Please join the JASNA Puget Sound chapter for this exciting and humorous event. The meeting is free, our guest speakers will kindly sign pre-purchased copies of their books, and participants will have the opportunity to buy raffle tickets for Austen-related merchandise.

RSVP to regional@austenps.com for location in Mercer Island. I will be in attendance with bells on. Hope to see you there!


Laurel Ann

© 2012 Laurel Ann Nattress, Austenprose

Jane Austen Inspired, Jane Austen Merchandise, JASNA

Holiday Austen Potpourri

Holiday Jane Austen stuff  (2011)

I am so behind in blogging, so here are the whirlwind highlights of what I have been doing at Woodston Cottage and in California these past two weeks…

My Trip to California

I left my snug cottage in Snohomish and flew to Los Angeles for a quick Jane Austen-inspired long weekend. On Friday, author Syrie James and her husband Bill picked me up at LAX airport and whisked me off to a screening at the Writer’s Guild Theater in Beverly Hills for a viewing of Twilight: Breaking Dawn. (is Edward really the new Darcy?). Inquiring Janeites would like to know!

Mr. Darcy or Edward Cullen?Darcy vs. Cullen?

On Saturday we attended the Jane Austen Society of North America – Southwest Chapter’s Winter Symposium at the Los Angeles Athletic Club. Four of my authors from Jane Austen Made Me Do It were in attendance: Syrie James, Diana Birchall, Laurie Viera Rigler and Brenna Aubrey.

Laurel Ann Nattress and Syrie James signing Jane Austen Made Me Do It Dec (2011)

Signing Jane Austen Made Me Do It

We signed copies in between speakers and three of the ladies read excerpts from the anthology during lunch. The symposium was one of, if not the best run, events I have every attended. Beautiful historic building with amazing California plein air art, gourmet luncheon of prime rib and poached pears, and three fabulous speakers: Dr. Cheryl Kinney spoke on “A Dangerous Indulgence: Women’s Health in Jane Austen’s Time;” Arnie Perlstein spoke on “Concealed Pregnancies in Jane Austen’s Novels;” and Walter Nelson spoke on “Quackery, Snake Oil & Flim Flam Medicine.” Before lunch there was a wonderful toast to honor Jane Austen’s birthday cheered by all with mulled wine. What a fabulous event. Many thanks to JASNA – SW RC Nancy Gallagher and her team of organizers for graciously including me and Jane Austen Made Me Do It in your wonderful day in honor of Jane.

Yvonne Yao Jeweler Jeweler Yvonne Yao

Next we were off for a brief visit to a local craft show to meet Syrie’s daughter-in-law Yvonne Yao who is a talented handcrafted jewelry designer.  I was tempted — and succumbed. Who can resist beautiful bling?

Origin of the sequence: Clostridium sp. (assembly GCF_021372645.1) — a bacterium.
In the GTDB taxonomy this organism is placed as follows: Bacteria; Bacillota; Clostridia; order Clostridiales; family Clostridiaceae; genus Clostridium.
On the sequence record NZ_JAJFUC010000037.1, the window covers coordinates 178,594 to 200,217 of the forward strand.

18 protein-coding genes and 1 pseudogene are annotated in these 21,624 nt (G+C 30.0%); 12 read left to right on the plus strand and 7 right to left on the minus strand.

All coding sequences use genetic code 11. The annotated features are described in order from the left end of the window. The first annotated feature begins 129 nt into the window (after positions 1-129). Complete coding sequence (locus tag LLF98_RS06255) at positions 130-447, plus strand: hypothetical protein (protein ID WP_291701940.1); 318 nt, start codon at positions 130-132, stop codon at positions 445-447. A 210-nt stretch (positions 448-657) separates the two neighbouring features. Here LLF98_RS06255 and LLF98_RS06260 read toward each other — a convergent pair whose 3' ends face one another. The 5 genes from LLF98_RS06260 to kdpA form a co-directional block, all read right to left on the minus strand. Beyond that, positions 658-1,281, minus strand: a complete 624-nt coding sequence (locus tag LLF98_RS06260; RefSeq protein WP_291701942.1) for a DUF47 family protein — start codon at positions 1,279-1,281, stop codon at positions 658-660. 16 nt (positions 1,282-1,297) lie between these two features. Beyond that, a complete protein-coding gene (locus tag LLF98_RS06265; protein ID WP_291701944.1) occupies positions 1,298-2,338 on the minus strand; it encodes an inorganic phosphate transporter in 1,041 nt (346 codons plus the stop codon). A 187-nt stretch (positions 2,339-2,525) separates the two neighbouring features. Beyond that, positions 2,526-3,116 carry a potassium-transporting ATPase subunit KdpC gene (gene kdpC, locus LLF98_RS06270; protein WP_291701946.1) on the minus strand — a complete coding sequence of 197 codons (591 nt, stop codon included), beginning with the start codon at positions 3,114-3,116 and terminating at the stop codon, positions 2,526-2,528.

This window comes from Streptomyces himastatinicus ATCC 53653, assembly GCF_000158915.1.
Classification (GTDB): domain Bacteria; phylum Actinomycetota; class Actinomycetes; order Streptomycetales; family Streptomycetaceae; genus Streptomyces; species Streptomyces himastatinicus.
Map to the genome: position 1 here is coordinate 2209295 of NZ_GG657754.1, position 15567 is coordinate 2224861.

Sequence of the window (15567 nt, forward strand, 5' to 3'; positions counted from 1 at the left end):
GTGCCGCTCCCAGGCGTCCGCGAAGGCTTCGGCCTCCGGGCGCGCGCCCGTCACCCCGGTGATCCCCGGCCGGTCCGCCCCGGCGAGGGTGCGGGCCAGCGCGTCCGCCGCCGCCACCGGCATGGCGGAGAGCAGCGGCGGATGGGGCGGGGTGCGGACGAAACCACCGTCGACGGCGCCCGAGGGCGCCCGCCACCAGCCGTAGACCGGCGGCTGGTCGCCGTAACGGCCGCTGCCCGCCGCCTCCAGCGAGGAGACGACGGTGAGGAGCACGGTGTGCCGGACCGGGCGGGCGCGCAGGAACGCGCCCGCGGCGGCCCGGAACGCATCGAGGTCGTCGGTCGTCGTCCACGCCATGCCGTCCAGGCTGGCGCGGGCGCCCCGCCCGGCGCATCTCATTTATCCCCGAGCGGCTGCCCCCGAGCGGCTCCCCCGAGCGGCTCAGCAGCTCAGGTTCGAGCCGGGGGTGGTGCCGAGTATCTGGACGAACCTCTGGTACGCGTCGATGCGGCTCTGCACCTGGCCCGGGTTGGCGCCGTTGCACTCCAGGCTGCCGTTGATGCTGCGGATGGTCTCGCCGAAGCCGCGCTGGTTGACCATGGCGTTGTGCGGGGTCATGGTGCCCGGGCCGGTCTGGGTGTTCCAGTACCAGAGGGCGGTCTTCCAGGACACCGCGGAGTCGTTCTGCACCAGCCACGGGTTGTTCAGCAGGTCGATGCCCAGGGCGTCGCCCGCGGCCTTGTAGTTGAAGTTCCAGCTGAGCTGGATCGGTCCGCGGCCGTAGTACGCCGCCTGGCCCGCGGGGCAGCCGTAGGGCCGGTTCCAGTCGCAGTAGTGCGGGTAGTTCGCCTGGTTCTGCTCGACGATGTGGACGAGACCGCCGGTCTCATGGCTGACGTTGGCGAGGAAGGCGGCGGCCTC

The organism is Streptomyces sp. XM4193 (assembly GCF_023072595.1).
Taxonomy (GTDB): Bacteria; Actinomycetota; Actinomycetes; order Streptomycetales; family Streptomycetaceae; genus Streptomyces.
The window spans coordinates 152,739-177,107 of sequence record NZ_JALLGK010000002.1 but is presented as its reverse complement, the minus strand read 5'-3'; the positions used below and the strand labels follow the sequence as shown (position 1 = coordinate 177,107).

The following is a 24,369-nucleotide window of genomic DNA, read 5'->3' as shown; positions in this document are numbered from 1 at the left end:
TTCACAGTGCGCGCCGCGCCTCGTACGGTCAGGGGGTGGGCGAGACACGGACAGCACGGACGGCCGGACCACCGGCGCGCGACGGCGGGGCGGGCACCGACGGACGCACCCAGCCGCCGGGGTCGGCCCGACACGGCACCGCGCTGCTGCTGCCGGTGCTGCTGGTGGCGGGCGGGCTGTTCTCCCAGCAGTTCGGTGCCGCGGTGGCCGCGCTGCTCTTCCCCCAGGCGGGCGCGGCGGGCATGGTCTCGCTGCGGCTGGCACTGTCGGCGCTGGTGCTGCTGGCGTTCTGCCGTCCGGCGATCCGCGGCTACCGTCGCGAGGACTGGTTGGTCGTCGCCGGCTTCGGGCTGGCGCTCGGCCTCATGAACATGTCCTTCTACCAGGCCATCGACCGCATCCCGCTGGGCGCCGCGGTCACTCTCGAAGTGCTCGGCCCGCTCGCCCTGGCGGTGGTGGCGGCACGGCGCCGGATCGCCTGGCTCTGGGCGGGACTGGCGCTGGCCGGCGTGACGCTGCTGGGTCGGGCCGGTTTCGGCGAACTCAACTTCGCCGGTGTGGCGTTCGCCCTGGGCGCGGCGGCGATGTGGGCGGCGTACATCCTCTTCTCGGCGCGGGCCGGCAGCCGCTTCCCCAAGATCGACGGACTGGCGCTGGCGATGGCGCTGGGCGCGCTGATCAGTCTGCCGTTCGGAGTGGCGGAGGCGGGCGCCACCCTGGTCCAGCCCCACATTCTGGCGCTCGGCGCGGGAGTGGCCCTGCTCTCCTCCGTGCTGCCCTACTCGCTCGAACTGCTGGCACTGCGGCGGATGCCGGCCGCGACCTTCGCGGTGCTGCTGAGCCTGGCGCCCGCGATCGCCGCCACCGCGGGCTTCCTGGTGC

Union Station, Los AngelesUnion Station interior

Then we were off to rejoin the event speakers and anthology authors from the JASNA event that day at dinner in the historical Los Angeles Union Station. Wow! Of course I had to tell the family story of how my father left Union Station in 1944 to go off to WWII. He almost missed his train because he was in the bathroom shooting craps! My dad always lived on the edge and fondly told that story.

A Day at The Huntington

Syrie and Bill James at the Huntington Library & GardensSyrie and Bill James

The Huntington Library and Gardens Rose GardenThe Rose Garden

Japanese Garden at the Huntington Gardens and LibraryThe Japanese Garden

Sunday saw us journeying to the happiest place in my Janeite world. The Huntington Library and Gardens in San Marino. When I lived in California, I visited it frequently, but had not been there in over ten years. We were lucky to get in. The Pasadena area had been hard hit by a powerful and dangerous wind storm and the roads to the Huntington were littered with downed trees and debris. They had closed the grounds for two days to try to clean up.

Huntington Garden ancient live oak blow over after wind stormAncient California Live Oak blown over

There were still branches everywhere, paths blocked and huge live oak trees totally uprooted. That of course did not stop us. The weather was beautiful and clear (huzzah) and we walked the sumptuous gardens. I saw the new Chinese Gardens and many new building that they have added in the last few years.

Pagoda at the Chinese Garden at the Huntington Library and GardensThe Chinese Garden

The Tea Garden at the Huntington Library and GardensThe Tea Rooms

The highlight of the day was a high tea in the Tea Rooms followed by tour through the Art Gallery which includes the Thornton picture gallery and the rest of the palatial manor house. The art collection contains some of the most fabulous Georgian and Regency era portraits anywhere. I of course visited my two favorites:

Lady Emma Hamilton by George Romney

Lady Emma Hamilton, by George Romney

Sarah Siddons as the Tragic Muse by Josiah Reynolds

and Sarah Siddons as the Tragic Muse by Joshua Reynolds.

Both ladies were great beauties of their generation and infamous for entirely different reasons. Lady Hamilton was Admiral Nelson’s mistress, which scandalized Britain, and Sarah Siddons, the most famous dramatic actress of her day. Jane Austen wanted to see in London but missed the chance.